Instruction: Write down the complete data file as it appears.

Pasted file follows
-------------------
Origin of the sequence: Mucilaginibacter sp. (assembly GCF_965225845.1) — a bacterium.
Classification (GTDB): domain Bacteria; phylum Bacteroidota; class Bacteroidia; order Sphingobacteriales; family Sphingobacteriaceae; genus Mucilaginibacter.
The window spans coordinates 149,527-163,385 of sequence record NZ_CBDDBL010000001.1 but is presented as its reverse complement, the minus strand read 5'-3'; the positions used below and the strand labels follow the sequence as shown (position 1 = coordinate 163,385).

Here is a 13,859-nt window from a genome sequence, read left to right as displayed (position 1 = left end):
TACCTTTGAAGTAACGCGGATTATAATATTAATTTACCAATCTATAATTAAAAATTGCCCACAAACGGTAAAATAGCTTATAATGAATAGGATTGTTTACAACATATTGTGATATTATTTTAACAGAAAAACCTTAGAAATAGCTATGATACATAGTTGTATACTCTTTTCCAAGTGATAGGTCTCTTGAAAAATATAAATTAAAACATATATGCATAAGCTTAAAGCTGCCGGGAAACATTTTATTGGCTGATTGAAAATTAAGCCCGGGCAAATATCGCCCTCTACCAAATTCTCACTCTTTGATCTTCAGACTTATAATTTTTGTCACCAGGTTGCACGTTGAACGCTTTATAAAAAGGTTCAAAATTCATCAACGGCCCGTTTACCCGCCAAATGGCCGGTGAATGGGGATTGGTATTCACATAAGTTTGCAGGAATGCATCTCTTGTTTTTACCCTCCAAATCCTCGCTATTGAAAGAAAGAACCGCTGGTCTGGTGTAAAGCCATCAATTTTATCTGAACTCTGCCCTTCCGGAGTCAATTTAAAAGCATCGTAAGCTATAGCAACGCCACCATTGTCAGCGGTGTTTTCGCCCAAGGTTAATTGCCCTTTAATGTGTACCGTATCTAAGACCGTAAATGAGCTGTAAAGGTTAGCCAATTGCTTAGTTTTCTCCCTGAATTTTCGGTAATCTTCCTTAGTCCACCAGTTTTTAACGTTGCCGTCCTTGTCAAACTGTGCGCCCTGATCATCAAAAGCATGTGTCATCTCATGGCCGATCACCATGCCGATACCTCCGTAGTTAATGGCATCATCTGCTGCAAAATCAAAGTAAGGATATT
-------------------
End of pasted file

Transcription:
Origin of the sequence: Mucilaginibacter sp. (assembly GCF_965225845.1) — a bacterium.
Classification (GTDB): domain Bacteria; phylum Bacteroidota; class Bacteroidia; order Sphingobacteriales; family Sphingobacteriaceae; genus Mucilaginibacter.
The window spans coordinates 149,527-163,385 of sequence record NZ_CBDDBL010000001.1 but is presented as its reverse complement, the minus strand read 5'-3'; the positions used below and the strand labels follow the sequence as shown (position 1 = coordinate 163,385).

Here is a 13,859-nt window from a genome sequence, read left to right as displayed (position 1 = left end):
TACCTTTGAAGTAACGCGGATTATAATATTAATTTACCAATCTATAATTAAAAATTGCCCACAAACGGTAAAATAGCTTATAATGAATAGGATTGTTTACAACATATTGTGATATTATTTTAACAGAAAAACCTTAGAAATAGCTATGATACATAGTTGTATACTCTTTTCCAAGTGATAGGTCTCTTGAAAAATATAAATTAAAACATATATGCATAAGCTTAAAGCTGCCGGGAAACATTTTATTGGCTGATTGAAAATTAAGCCCGGGCAAATATCGCCCTCTACCAAATTCTCACTCTTTGATCTTCAGACTTATAATTTTTGTCACCAGGTTGCACGTTGAACGCTTTATAAAAAGGTTCAAAATTCATCAACGGCCCGTTTACCCGCCAAATGGCCGGTGAATGGGGATTGGTATTCACATAAGTTTGCAGGAATGCATCTCTTGTTTTTACCCTCCAAATCCTCGCTATTGAAAGAAAGAACCGCTGGTCTGGTGTAAAGCCATCAATTTTATCTGAACTCTGCCCTTCCGGAGTCAATTTAAAAGCATCGTAAGCTATAGCAACGCCACCATTGTCAGCGGTGTTTTCGCCCAAGGTTAATTGCCCTTTAATGTGTACCGTATCTAAGACCGTAAATGAGCTGTAAAGGTTAGCCAATTGCTTAGTTTTCTCCCTGAATTTTCGGTAATCTTCCTTAGTCCACCAGTTTTTAACGTTGCCGTCCTTGTCAAACTGTGCGCCCTGATCATCAAAAGCATGTGTCATCTCATGGCCGATCACCATGCCGATACCTCCGTAGTTAATGGCATCATCTGCTGCAAAATCAAAGTAAGGATATT